One public company rethinking monazite’s potential is Medallion Resources, which is focused on extracting rare earths from mineral sands and as of 2016 is seeking equity capital and government-sponsored programmes to have a qualified mineral lab conduct pilot-scale tests. The company previously yielded a refinery-ready rare earth product as well as a calcium phosphate byproduct. Currently Medallion is looking primarily to South East Asia for long term mineral sand suppliers.

Market Demand

In terms of zircon, demand according to Iluka has increased in Europe, remained stable in the Americas, and has declined in China.  Lower demand was a result of rumoured action on second quarter prices by a major Iluka competitor.

The miner expects zircon sales to recover in Q2, but conceded it may take longer to make up for slow March sales (see p21).

Demand for Iluka’s high grade titanium feedstocks of rutile and synthetic rutile has increased y-o-y, reflected in higher sales and requests from some customers to bring forward shipments for the first time since.

Rio Tinto’s first quarter production volumes indicated an upswing in TiO2 demand. However, volume comparisons with this time last year indicate a 24% decrease in TiO2 slag production.

Just as Iluka expects zircon demand to recover in Q2, Sierra Rutile forecasts that TiO2 demand will pick up in conjunction with the so-called "painting season" in Europe and the US.

Price trends

Despite the continued threat of TiO2 price declines due to oversupply, 2016 has seen a number of price increases for TiO2 pigment from both China and internationally. Chinese price increases have been attributed to supply tightness, while major US producers including Chemours, Huntsman and Tronox said that hikes were necessary for the sustainability of their businesses.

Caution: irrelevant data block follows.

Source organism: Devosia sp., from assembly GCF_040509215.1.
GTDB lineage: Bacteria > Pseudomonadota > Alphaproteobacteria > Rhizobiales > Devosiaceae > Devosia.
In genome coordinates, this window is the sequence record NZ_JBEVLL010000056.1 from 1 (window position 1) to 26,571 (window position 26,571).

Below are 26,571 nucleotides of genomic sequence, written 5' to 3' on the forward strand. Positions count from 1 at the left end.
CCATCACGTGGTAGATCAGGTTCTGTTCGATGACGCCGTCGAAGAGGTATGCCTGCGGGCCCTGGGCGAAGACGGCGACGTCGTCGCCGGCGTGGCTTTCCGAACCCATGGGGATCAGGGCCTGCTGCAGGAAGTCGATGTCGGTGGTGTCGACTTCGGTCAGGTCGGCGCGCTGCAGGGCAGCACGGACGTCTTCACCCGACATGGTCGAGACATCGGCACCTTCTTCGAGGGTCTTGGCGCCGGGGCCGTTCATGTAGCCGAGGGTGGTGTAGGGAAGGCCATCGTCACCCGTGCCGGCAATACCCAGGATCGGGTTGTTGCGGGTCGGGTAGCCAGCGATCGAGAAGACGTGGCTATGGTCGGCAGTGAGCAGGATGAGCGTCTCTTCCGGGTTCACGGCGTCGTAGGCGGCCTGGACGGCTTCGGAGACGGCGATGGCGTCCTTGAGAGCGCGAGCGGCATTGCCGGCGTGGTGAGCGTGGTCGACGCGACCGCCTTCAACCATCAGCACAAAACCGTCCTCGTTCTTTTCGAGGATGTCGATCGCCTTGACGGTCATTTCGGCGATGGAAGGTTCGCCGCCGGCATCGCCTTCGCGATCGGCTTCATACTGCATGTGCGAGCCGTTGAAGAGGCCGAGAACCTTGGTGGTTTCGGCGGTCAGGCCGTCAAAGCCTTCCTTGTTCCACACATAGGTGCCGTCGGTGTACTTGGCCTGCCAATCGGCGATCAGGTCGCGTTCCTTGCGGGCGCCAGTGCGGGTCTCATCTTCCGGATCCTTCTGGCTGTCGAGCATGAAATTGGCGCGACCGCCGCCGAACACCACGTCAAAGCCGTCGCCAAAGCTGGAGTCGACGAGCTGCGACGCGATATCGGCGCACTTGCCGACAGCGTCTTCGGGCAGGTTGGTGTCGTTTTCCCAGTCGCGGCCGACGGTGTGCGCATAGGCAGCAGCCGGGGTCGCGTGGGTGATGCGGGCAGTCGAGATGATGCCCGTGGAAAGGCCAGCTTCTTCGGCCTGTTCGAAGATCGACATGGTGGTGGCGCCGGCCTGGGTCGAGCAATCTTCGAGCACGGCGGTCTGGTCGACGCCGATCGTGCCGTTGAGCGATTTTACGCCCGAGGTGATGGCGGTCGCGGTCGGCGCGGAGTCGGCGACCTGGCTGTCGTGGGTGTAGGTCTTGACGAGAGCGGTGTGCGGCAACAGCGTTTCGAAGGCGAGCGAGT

In its latest set of company results, Tronox asserted that Q1 indicated "a turning point in the long decline in TiO2 pigment prices," with the expectation that prices will continue to rise on a quarterly basis, despite averaging a 19% y-o-y decline and a 4% decline sequentially.

Following the spate of TiO2 price increases by major producers, questions arose as to whether these would be accepted on the market, and whether the increases would make a difference. Analysts at research group Jeffries said that TiO2 prices were expected to remain under pressure in the first half of the year, adding that the price increases pushed through by pigment suppliers were unlikely to have any bearing on the market.

"Contract structures, adverse weather, demand seasonality and overcapacity continue to hinder price discussions, leaving visibility more opaque than the product itself," the firm said in a research note.

And, despite major pigment producers reporting losses on the back of lower y-o-y prices, UBS analysts outlined in a research note at the start of May that price increases were stimulating confidence in the market and were being successfully implemented, with more price rises expected.

"Reports of improving end use demand, as well as inventories of both finished product and feedstocks falling to below historical levels are encouraging signs for feedstock pricing in H2 2016," the note outlined. However analysts added that no lift is expected in TiO2 feedstock pricing until 2017.

Positivity in TiO2 comes with negative news from the zircon industry, with the world’s largest producer, Iluka, announcing a 10% zircon price reduction in April of this year as a result of competitor price reductions of $100/tonne for the April to June period.

MZI Managing Director Trevor Matthews recently told IM that rutile and zircon have entered into a post-correction phase and that the company expects these to return to a long term trend, with moderate improvement into 2016.